The opening scene of Street Kings tells us exactly what the next two hours are going to be like. Keanu Reeves, a little bit gone to seed, wakes up grasping for his gun. He goes to the bathroom, pukes in the toilet, cleans his loaded handgun and steps out of his motel-ish apartment. We then realize it’s not morning — it’s sunset. Reeves, playing moral yet blindly violent cop, Tom Ludlow, buys exclusively airplane serving-sized vodka as his beverage of choice and drinks them in his pimped-out ride. For an L.A.P.D. bad boy, the work day has just begun.
Street Kings, the latest film based on a book by crime writer James Ellroy (who also gave us L.A. Confidential and The Black Dahlia), is gangsta rap and hip hop translated into the big screen; it revels in blood, vintage machine guns, colloquial racism, $100,000 cars and brief cameos by beautiful Latina women. However, it imports none of the MTV glitz and faux-glamour we see daily in hip-hop music videos — despite its picturesque portrayal of violence, Street Kings reads as credible and vicious. The women are a new sort of sexy (Martha Higareda is quiet and petite as Ludlow’s love interest) and the violence is always unashamedly bloody and fast-paced. The film staggers, reeling from gun fight to drug deal with a tangible intensity and never stops to rest.
In the film, Ludlow is the “tip of the spear” of a crime fighting unit under the command of the seemingly loyal Captain Jack Wander (Forrest Whitaker). When Ludlow is mistakenly implicated in his ex-partner’s death, he goes on a righteous man hunt to find the true killers. His crusade is less an attempt to assert his innocence — the corrupt LAPD is ready to “have his back” on all levels — but more of an illogical redemption mission after his inability to find justice in his wife’s death. The plot, of course, thickens, and suddenly Ludlow is dragged into the world where, as Forrest Whittaker somberly explains, “We’re all bad.” By the end of the film, after so many scenes of confused bloodshed, we choose to agree.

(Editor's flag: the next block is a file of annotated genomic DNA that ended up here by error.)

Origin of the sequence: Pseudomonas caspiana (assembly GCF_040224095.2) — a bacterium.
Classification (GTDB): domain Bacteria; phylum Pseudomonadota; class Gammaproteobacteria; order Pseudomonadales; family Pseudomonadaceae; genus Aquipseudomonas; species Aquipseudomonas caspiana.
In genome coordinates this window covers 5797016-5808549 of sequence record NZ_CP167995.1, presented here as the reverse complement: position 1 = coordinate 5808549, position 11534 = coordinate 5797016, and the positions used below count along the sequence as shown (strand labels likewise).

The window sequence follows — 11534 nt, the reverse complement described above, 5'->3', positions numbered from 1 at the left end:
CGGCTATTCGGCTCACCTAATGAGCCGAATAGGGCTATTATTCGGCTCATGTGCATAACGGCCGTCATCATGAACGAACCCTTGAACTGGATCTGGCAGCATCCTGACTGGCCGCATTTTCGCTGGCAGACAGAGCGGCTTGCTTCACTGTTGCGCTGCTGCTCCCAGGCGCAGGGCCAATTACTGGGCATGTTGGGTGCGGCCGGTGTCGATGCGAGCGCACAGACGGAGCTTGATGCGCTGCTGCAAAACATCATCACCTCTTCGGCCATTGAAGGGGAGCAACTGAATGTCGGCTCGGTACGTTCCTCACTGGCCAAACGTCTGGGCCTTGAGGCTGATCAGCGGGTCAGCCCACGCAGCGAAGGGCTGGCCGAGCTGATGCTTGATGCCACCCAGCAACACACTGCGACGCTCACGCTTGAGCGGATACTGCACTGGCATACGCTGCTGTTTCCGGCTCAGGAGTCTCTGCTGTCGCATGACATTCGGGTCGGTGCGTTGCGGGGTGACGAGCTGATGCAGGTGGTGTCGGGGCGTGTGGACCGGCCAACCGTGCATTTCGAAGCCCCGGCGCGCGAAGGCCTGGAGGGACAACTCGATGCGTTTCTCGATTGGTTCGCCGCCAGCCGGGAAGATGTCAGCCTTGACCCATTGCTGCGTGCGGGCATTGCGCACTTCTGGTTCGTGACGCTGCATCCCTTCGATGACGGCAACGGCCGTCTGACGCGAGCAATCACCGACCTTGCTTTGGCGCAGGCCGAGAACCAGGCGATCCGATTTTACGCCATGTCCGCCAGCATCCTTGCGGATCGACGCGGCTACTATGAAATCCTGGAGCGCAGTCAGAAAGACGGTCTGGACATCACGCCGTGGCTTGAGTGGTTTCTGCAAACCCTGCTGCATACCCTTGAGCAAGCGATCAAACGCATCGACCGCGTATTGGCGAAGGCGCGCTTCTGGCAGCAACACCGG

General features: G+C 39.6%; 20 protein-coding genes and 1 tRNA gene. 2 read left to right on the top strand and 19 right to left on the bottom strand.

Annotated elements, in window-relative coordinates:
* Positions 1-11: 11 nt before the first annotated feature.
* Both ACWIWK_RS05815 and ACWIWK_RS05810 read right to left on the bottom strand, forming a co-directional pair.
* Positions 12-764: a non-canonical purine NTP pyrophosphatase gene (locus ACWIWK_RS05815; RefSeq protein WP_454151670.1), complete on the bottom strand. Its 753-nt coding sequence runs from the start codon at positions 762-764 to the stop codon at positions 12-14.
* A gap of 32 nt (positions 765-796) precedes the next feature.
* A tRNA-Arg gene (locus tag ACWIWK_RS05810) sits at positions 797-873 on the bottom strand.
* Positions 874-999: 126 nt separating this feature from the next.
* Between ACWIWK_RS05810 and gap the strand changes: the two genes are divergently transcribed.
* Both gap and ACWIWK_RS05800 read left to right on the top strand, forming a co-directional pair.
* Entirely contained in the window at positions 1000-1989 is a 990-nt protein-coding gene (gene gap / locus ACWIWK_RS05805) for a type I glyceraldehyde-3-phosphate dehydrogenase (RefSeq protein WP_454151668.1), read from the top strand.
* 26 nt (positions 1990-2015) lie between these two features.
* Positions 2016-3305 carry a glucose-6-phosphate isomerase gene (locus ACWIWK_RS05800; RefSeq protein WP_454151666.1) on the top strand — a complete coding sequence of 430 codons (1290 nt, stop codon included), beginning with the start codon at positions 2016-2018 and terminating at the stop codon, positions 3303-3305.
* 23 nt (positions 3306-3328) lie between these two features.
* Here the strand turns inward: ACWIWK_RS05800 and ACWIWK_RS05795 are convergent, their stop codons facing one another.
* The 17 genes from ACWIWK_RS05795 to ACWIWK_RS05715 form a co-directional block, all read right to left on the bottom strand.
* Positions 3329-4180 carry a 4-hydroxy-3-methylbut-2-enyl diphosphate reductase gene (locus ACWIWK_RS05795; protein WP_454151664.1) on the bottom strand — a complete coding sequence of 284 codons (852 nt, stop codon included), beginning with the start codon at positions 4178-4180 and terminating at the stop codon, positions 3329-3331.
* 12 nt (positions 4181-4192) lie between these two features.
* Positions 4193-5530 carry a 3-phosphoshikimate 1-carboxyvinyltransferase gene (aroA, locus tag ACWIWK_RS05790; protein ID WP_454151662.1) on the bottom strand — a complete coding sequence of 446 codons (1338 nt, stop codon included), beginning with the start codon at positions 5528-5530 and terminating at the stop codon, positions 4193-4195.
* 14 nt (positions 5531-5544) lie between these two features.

Though Street Kings is thematically null, it still wittily crafted. Yes, it is a brainless exposition on being gangsta no matter what your motivations (dead wife, lust for power, lust for guns, etc.); the film is successful, however, because it doesn’t try to be anything more than what it is and still defies our expectation — that it will resort to cliché. Ellroy’s precocious story line is partially to thank for Street Kings’ high entertainment value: We believe, through every scene, that we know what’s going on. Ellroy’s script, however, somehow manages to manipulate the tried-and-true cop movie formula. The dialogue and characters, in turn, subtly defy what is expected of them as per gangsta movie cliché.
For example: The drug dealer is irrationally good natured. The girlfriend is not bootliciously hot, but enticingly graceful. British actor Hugh Laurie (best known as House M.D.) makes a surprising debut as the head of Internal Affairs. A potential informant, “Grill,” played in good humor by Bay Area rap star The Game, interrupts an assault at the hands of Detective Ludlow (and a phone book), by pointing out “you supposed to ask me a question first!” Ellroy knows the characters and our expectations of their roles; on top of defying our expectations, he’s able to inject a little bit of tongue-in-cheek.
To tell the muthafuckin’ truth (while hopefully managing to avoid getting hit repeatedly in the head by Detective Ludlow and his phone book), Street Kings is not a cinematic masterpiece. It is not genius or poignant and it is rarely innovative. It’s hard to pretend that we are watching for the scenes without drugs or violence — Reeves is rather lackluster, even around a sexy Martha Higareda. However, Street Kings somehow manages to keep us watching, flinching at the sight of bullet wounds and moldy corpses in trash bags. It is a breed of film spawned from the joint success of Grand Theft Auto and The Departed — watching it elicits the joy only possible through intensely crafted cinema, and allows us to pretend that we are part of a vicious, yet picturesque, world that we know cannot be entirely real.